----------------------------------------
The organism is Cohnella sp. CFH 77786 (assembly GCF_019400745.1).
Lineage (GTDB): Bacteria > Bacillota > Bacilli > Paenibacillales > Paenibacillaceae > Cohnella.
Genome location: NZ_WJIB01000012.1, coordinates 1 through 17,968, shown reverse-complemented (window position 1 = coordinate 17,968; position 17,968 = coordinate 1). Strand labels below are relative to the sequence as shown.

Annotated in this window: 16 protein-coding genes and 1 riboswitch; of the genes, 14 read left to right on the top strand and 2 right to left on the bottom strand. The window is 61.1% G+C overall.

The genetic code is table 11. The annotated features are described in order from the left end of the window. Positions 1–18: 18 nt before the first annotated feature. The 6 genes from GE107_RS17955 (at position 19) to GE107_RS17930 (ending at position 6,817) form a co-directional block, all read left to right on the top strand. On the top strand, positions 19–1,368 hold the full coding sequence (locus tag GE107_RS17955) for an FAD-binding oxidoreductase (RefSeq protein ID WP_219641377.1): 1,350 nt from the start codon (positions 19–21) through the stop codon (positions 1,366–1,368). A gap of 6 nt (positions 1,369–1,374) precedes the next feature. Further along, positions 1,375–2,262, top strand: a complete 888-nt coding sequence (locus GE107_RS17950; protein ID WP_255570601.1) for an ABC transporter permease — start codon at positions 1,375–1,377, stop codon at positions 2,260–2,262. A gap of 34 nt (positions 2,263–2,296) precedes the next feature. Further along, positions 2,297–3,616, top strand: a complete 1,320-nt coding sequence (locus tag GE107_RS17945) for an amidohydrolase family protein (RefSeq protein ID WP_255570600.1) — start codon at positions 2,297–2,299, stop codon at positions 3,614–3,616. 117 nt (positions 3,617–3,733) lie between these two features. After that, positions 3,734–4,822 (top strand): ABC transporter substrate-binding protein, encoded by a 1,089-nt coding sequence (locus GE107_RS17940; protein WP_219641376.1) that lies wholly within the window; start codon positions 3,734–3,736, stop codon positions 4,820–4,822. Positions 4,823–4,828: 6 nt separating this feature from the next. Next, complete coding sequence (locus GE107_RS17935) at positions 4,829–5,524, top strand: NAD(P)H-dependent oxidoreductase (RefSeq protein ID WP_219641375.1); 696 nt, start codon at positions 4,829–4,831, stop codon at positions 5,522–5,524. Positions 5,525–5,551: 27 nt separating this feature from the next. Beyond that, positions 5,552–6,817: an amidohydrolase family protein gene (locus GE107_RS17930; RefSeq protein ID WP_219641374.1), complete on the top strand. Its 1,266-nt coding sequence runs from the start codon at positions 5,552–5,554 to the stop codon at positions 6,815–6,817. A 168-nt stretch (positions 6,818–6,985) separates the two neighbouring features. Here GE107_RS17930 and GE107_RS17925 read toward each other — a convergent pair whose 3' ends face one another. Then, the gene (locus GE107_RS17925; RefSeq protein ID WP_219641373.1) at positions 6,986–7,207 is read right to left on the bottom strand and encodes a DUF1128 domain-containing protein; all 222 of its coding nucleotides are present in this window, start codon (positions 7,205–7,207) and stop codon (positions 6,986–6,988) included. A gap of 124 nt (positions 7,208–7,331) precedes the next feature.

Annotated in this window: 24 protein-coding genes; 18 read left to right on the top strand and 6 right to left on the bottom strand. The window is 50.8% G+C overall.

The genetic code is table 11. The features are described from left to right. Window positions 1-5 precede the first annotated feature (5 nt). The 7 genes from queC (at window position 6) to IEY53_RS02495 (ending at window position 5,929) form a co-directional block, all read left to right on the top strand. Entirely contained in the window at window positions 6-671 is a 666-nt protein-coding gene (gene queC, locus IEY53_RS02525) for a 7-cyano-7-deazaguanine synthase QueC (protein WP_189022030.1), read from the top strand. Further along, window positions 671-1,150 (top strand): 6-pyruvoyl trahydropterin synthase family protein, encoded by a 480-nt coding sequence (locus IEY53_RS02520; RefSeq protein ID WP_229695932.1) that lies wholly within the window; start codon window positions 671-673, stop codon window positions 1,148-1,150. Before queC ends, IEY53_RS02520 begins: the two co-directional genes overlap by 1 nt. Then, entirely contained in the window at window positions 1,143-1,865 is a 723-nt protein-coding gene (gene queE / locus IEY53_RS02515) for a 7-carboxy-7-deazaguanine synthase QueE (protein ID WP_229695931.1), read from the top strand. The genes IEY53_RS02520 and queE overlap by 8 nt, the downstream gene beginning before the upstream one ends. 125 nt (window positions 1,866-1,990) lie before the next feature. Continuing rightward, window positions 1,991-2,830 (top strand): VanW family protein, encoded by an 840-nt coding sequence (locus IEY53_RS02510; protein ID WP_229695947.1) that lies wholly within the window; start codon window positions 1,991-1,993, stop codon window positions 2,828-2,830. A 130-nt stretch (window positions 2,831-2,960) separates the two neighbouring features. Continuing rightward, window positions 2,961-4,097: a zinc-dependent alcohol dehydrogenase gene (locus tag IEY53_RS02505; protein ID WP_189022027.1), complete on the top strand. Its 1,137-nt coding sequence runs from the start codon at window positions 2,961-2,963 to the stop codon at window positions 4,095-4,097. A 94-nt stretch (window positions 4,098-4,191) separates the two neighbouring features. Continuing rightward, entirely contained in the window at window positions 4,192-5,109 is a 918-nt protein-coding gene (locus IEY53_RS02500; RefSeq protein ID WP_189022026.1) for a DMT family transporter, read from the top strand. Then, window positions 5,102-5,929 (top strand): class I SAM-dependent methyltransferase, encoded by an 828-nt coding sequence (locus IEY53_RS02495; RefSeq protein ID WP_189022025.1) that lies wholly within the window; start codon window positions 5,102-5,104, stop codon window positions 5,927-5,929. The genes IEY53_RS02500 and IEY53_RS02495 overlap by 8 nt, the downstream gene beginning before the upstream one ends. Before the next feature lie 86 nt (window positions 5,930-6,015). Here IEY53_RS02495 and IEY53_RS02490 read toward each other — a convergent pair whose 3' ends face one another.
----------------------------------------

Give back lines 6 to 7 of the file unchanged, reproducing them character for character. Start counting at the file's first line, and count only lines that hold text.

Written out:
Annotated in this window: 24 protein-coding genes; 18 read left to right on the top strand and 6 right to left on the bottom strand. The window is 50.8% G+C overall.

The genetic code is table 11. The features are described from left to right. Window positions 1-5 precede the first annotated feature (5 nt). The 7 genes from queC (at window position 6) to IEY53_RS02495 (ending at window position 5,929) form a co-directional block, all read left to right on the top strand. Entirely contained in the window at window positions 6-671 is a 666-nt protein-coding gene (gene queC, locus IEY53_RS02525) for a 7-cyano-7-deazaguanine synthase QueC (protein WP_189022030.1), read from the top strand. Further along, window positions 671-1,150 (top strand): 6-pyruvoyl trahydropterin synthase family protein, encoded by a 480-nt coding sequence (locus IEY53_RS02520; RefSeq protein ID WP_229695932.1) that lies wholly within the window; start codon window positions 671-673, stop codon window positions 1,148-1,150. Before queC ends, IEY53_RS02520 begins: the two co-directional genes overlap by 1 nt. Then, entirely contained in the window at window positions 1,143-1,865 is a 723-nt protein-coding gene (gene queE / locus IEY53_RS02515) for a 7-carboxy-7-deazaguanine synthase QueE (protein ID WP_229695931.1), read from the top strand. The genes IEY53_RS02520 and queE overlap by 8 nt, the downstream gene beginning before the upstream one ends. 125 nt (window positions 1,866-1,990) lie before the next feature. Continuing rightward, window positions 1,991-2,830 (top strand): VanW family protein, encoded by an 840-nt coding sequence (locus IEY53_RS02510; protein ID WP_229695947.1) that lies wholly within the window; start codon window positions 1,991-1,993, stop codon window positions 2,828-2,830. A 130-nt stretch (window positions 2,831-2,960) separates the two neighbouring features. Continuing rightward, window positions 2,961-4,097: a zinc-dependent alcohol dehydrogenase gene (locus tag IEY53_RS02505; protein ID WP_189022027.1), complete on the top strand. Its 1,137-nt coding sequence runs from the start codon at window positions 2,961-2,963 to the stop codon at window positions 4,095-4,097. A 94-nt stretch (window positions 4,098-4,191) separates the two neighbouring features. Continuing rightward, entirely contained in the window at window positions 4,192-5,109 is a 918-nt protein-coding gene (locus IEY53_RS02500; RefSeq protein ID WP_189022026.1) for a DMT family transporter, read from the top strand. Then, window positions 5,102-5,929 (top strand): class I SAM-dependent methyltransferase, encoded by an 828-nt coding sequence (locus IEY53_RS02495; RefSeq protein ID WP_189022025.1) that lies wholly within the window; start codon window positions 5,102-5,104, stop codon window positions 5,927-5,929. The genes IEY53_RS02500 and IEY53_RS02495 overlap by 8 nt, the downstream gene beginning before the upstream one ends. Before the next feature lie 86 nt (window positions 5,930-6,015). Here IEY53_RS02495 and IEY53_RS02490 read toward each other — a convergent pair whose 3' ends face one another.